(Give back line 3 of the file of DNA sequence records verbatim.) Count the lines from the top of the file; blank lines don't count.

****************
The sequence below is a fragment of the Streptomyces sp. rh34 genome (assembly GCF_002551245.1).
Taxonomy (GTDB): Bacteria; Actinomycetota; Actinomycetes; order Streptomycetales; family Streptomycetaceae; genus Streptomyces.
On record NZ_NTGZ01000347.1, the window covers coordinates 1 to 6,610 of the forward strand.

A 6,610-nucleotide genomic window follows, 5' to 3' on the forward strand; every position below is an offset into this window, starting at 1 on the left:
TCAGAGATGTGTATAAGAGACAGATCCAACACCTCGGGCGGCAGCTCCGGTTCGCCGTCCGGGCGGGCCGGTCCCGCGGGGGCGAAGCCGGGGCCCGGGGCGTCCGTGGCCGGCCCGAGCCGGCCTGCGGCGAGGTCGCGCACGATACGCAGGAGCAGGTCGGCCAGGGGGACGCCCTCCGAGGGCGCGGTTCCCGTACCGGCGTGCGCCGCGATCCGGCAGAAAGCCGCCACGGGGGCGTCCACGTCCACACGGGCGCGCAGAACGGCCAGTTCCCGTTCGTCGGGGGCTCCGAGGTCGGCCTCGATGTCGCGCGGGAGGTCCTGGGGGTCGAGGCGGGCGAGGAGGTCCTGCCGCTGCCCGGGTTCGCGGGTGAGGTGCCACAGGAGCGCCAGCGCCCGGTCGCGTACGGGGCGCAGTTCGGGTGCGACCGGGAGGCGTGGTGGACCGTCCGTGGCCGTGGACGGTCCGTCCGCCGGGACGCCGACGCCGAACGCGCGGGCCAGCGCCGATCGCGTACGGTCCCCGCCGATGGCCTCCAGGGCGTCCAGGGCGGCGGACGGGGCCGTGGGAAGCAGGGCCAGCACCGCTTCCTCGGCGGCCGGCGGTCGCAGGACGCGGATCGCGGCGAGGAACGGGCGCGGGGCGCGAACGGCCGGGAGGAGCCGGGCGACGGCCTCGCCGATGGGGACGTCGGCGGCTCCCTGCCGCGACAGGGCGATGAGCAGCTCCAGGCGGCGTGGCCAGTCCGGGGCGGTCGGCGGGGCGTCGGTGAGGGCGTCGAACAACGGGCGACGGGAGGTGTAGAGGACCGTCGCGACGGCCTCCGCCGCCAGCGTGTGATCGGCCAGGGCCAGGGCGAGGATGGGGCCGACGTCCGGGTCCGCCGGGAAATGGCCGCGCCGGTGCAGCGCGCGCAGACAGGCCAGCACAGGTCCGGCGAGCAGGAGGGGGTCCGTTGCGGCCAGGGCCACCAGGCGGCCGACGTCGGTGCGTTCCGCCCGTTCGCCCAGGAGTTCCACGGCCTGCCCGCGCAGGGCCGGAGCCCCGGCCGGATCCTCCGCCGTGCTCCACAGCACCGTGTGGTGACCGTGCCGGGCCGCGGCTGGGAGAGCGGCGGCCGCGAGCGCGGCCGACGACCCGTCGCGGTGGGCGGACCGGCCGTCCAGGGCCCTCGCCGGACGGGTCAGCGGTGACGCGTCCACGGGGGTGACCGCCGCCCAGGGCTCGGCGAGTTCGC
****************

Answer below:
On record NZ_NTGZ01000347.1, the window covers coordinates 1 to 6,610 of the forward strand.